Tanzania, its economy battered by the costs of the war against Ugandan dictator Idi Amin, appealed to nine countries, including the United States, for $375 million in aid to stave off economic collapse.

The confidential appeal was circulated last month to the United States, Britian, West Germany, Canada, Sweden, the Netherlands, Norway, Denmark and Japan. So far it has drawn no positive response, although diplomats from the nine countries say their governments are considering the appeal.

Tanzania's prospects for getting the needed money from the nine countries appear dim. The appeal acknowledges that "it may be difficult to approach the same governments which have been making available to Tanzania grants or soft loans for various specific projects." It says Tanzania decided, however, "to sound out our friends to see if they can appreciate the circumstances which have placed us in this position and simply urge them to augment their assistance."

U.S. Ambassador James Spain said, "If they want to talk to us about building a paper mill four years from now, then we can help them. But we simply have no mechanism for paying for a war that's already been fought." Ironically, all nine countries quietly applauded Tanzania's toppling of Amin but, according to one Tanzanian official, "they haven't been willing to give us a shilling to pay the bill."

More than 1,500 Tanzanian soliders headed by a band paraded through Kampala today before climbing onto trucks and heading home as part of a continuing pullout by the troops who drove Amin from power, the Associated Press reported from the Ugandan capital.

[It is unclear how many of the 45,000 Tanzanian troops in Uganda will leave. Some will remain to carry out security duties for the new government of Ugandan President Godfrey Binaisa.]

Tanzania's economic crisis is considered the country's worst in 18 years of independence, and all indications are that, unless massive help comes, things are likely to get worse.

Lack of foreign exchange is already causing severe problems throughout Tanzania with industries, and even hospitals, unable to obtain imported materials needed to keep functioning. For the first time in years there are empty berths in Dar es Salaam harbor as the country has no money to import goods.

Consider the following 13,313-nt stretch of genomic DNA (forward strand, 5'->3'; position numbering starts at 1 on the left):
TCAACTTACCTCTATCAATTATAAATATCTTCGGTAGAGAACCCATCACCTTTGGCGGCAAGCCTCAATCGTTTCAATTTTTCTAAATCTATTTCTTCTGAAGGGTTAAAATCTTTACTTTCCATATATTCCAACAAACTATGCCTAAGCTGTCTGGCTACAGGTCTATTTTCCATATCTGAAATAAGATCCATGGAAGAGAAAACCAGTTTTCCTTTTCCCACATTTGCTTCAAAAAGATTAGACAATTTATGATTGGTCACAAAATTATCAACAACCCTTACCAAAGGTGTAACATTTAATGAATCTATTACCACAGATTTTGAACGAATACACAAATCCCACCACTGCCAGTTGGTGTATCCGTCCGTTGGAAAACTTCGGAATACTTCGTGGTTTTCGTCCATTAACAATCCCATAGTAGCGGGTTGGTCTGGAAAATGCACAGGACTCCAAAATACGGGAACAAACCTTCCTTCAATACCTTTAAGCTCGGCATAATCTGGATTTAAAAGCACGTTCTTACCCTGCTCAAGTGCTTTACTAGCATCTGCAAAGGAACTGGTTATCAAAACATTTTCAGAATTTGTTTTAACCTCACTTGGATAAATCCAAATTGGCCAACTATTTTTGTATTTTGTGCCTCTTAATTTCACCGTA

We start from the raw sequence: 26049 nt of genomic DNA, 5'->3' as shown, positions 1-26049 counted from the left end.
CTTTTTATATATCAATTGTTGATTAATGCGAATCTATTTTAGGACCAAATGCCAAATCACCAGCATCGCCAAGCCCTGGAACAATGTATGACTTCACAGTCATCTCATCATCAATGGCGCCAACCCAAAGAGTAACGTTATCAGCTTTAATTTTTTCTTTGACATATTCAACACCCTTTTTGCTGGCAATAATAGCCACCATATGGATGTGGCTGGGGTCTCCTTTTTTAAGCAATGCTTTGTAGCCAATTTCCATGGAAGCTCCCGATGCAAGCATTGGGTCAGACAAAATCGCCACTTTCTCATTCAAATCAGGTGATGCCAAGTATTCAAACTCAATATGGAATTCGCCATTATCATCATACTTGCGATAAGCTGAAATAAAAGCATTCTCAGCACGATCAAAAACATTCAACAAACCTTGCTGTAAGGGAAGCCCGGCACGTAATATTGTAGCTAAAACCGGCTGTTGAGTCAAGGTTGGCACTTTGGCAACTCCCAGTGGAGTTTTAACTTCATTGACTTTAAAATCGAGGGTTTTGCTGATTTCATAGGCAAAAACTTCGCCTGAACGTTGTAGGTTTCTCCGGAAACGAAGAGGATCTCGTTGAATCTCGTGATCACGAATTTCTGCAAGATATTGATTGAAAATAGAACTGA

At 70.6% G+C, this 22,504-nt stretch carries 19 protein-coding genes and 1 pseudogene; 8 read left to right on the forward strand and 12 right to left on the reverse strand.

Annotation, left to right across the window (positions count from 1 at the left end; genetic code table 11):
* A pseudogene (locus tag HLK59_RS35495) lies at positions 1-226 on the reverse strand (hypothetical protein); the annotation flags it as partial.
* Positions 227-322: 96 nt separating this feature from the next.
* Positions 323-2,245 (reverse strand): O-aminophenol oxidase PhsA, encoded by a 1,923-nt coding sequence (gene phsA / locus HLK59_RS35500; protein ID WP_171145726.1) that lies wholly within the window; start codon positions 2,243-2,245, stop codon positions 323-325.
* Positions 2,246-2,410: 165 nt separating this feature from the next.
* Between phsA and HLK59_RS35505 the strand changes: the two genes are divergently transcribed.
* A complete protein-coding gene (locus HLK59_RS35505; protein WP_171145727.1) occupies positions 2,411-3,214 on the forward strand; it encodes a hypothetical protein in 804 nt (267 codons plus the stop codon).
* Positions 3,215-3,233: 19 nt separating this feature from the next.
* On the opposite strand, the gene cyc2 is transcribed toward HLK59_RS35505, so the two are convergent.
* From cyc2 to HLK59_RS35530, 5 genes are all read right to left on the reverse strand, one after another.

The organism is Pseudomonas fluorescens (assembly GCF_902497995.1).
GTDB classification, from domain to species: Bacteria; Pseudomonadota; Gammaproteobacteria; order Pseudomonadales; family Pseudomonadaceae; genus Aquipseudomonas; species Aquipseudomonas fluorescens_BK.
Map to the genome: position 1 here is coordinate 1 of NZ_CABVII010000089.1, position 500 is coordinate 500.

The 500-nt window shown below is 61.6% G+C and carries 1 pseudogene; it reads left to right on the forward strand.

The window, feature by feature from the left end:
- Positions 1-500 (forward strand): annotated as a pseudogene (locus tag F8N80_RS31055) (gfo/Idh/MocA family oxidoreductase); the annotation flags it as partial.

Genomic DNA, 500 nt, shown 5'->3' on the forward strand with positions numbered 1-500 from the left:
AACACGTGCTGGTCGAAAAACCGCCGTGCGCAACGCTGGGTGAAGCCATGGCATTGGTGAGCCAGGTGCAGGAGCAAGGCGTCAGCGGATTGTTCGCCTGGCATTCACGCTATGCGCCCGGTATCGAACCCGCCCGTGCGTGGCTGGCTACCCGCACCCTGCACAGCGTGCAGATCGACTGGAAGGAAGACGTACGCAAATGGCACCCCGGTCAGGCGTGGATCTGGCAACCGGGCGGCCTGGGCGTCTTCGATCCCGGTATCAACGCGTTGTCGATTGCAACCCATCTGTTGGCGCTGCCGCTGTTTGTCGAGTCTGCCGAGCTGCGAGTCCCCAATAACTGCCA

War-related transport disruptions and machinery breakdowns blamed on a lack of imported spare parts are causing shortages of essential commodities. Sugar, flour, salt, butter, rice and toilet paper are scarce.

The government last month increased taxes drastically. A 20 percent surcharge has been imposed on all international airline tickets and taxes on beer, soft drinks, cigarettes and other luxury items have been increased. It is rumored that gasoline prices, already $2.75 a gallon, may go up as much as 40 percent.

The appeal asserts that the battle against Amin cost Tanzania more than $500 million and that "the economic effect of the war has been far more pervasive than its direct financial cost. Although difficult to quantify, it has involved the postponement of development projects, diversion of transportation facilities for war purposes and, in short, further weakening of the country's export capability and growth performance."

The direct costs of the war approximately equal Tanzania's annual earnings from exports.

Figures cited in the appeal make it clear that, even without the war, Tanzania still would be in economic trouble.

In 1978, the country's import increased by 40 percent over the previous year, while earnings from exports dropped by 25 percent, larely because of a fall in the world price of coffee. The result was a balance of payments deficit for 1978 of $280 million. CAPTION: Map, no caption, By Dave Cook - The Washington Post